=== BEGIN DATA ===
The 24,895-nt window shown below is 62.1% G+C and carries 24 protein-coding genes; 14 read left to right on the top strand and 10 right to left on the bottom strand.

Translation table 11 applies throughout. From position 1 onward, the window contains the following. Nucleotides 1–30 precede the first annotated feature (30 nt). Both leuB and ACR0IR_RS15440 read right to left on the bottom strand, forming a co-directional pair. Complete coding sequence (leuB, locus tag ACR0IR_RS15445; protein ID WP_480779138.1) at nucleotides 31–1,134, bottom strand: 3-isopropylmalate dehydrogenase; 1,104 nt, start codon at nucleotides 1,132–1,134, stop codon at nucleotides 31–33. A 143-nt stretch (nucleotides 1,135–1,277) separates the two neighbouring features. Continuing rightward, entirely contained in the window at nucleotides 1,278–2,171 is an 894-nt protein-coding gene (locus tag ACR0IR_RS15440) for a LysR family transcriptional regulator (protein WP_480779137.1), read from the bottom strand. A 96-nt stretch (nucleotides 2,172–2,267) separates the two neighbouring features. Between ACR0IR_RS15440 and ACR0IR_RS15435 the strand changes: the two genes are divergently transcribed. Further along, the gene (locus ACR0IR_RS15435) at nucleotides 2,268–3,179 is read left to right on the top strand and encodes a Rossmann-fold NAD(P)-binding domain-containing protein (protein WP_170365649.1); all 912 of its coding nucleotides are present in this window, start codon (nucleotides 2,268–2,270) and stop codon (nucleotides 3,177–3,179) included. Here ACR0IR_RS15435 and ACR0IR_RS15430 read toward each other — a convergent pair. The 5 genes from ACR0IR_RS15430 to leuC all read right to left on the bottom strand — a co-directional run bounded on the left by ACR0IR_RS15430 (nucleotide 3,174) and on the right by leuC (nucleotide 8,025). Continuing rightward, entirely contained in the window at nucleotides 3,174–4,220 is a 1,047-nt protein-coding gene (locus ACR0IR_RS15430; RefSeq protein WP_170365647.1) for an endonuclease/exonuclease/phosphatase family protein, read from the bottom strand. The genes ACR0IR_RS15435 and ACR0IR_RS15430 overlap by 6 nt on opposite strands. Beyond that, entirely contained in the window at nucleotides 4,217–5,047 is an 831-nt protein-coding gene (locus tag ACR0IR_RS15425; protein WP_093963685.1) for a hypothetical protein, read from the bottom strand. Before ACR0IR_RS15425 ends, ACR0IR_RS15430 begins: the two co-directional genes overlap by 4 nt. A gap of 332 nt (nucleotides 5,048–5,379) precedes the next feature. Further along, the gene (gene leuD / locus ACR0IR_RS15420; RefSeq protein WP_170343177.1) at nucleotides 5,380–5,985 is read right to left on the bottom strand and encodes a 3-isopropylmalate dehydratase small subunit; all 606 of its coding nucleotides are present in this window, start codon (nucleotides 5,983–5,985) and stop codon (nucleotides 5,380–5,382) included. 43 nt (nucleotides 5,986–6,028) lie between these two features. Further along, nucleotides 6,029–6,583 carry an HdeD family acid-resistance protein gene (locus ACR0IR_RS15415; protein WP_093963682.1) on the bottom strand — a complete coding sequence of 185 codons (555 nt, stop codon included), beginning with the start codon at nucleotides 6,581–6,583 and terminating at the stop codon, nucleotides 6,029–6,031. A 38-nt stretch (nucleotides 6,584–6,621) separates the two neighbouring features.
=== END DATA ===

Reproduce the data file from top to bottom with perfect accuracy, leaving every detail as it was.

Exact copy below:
The 24,895-nt window shown below is 62.1% G+C and carries 24 protein-coding genes; 14 read left to right on the top strand and 10 right to left on the bottom strand.

Translation table 11 applies throughout. From position 1 onward, the window contains the following. Nucleotides 1–30 precede the first annotated feature (30 nt). Both leuB and ACR0IR_RS15440 read right to left on the bottom strand, forming a co-directional pair. Complete coding sequence (leuB, locus tag ACR0IR_RS15445; protein ID WP_480779138.1) at nucleotides 31–1,134, bottom strand: 3-isopropylmalate dehydrogenase; 1,104 nt, start codon at nucleotides 1,132–1,134, stop codon at nucleotides 31–33. A 143-nt stretch (nucleotides 1,135–1,277) separates the two neighbouring features. Continuing rightward, entirely contained in the window at nucleotides 1,278–2,171 is an 894-nt protein-coding gene (locus tag ACR0IR_RS15440) for a LysR family transcriptional regulator (protein WP_480779137.1), read from the bottom strand. A 96-nt stretch (nucleotides 2,172–2,267) separates the two neighbouring features. Between ACR0IR_RS15440 and ACR0IR_RS15435 the strand changes: the two genes are divergently transcribed. Further along, the gene (locus ACR0IR_RS15435) at nucleotides 2,268–3,179 is read left to right on the top strand and encodes a Rossmann-fold NAD(P)-binding domain-containing protein (protein WP_170365649.1); all 912 of its coding nucleotides are present in this window, start codon (nucleotides 2,268–2,270) and stop codon (nucleotides 3,177–3,179) included. Here ACR0IR_RS15435 and ACR0IR_RS15430 read toward each other — a convergent pair. The 5 genes from ACR0IR_RS15430 to leuC all read right to left on the bottom strand — a co-directional run bounded on the left by ACR0IR_RS15430 (nucleotide 3,174) and on the right by leuC (nucleotide 8,025). Continuing rightward, entirely contained in the window at nucleotides 3,174–4,220 is a 1,047-nt protein-coding gene (locus ACR0IR_RS15430; RefSeq protein WP_170365647.1) for an endonuclease/exonuclease/phosphatase family protein, read from the bottom strand. The genes ACR0IR_RS15435 and ACR0IR_RS15430 overlap by 6 nt on opposite strands. Beyond that, entirely contained in the window at nucleotides 4,217–5,047 is an 831-nt protein-coding gene (locus tag ACR0IR_RS15425; protein WP_093963685.1) for a hypothetical protein, read from the bottom strand. Before ACR0IR_RS15425 ends, ACR0IR_RS15430 begins: the two co-directional genes overlap by 4 nt. A gap of 332 nt (nucleotides 5,048–5,379) precedes the next feature. Further along, the gene (gene leuD / locus ACR0IR_RS15420; RefSeq protein WP_170343177.1) at nucleotides 5,380–5,985 is read right to left on the bottom strand and encodes a 3-isopropylmalate dehydratase small subunit; all 606 of its coding nucleotides are present in this window, start codon (nucleotides 5,983–5,985) and stop codon (nucleotides 5,380–5,382) included. 43 nt (nucleotides 5,986–6,028) lie between these two features. Further along, nucleotides 6,029–6,583 carry an HdeD family acid-resistance protein gene (locus ACR0IR_RS15415; protein WP_093963682.1) on the bottom strand — a complete coding sequence of 185 codons (555 nt, stop codon included), beginning with the start codon at nucleotides 6,581–6,583 and terminating at the stop codon, nucleotides 6,029–6,031. A 38-nt stretch (nucleotides 6,584–6,621) separates the two neighbouring features.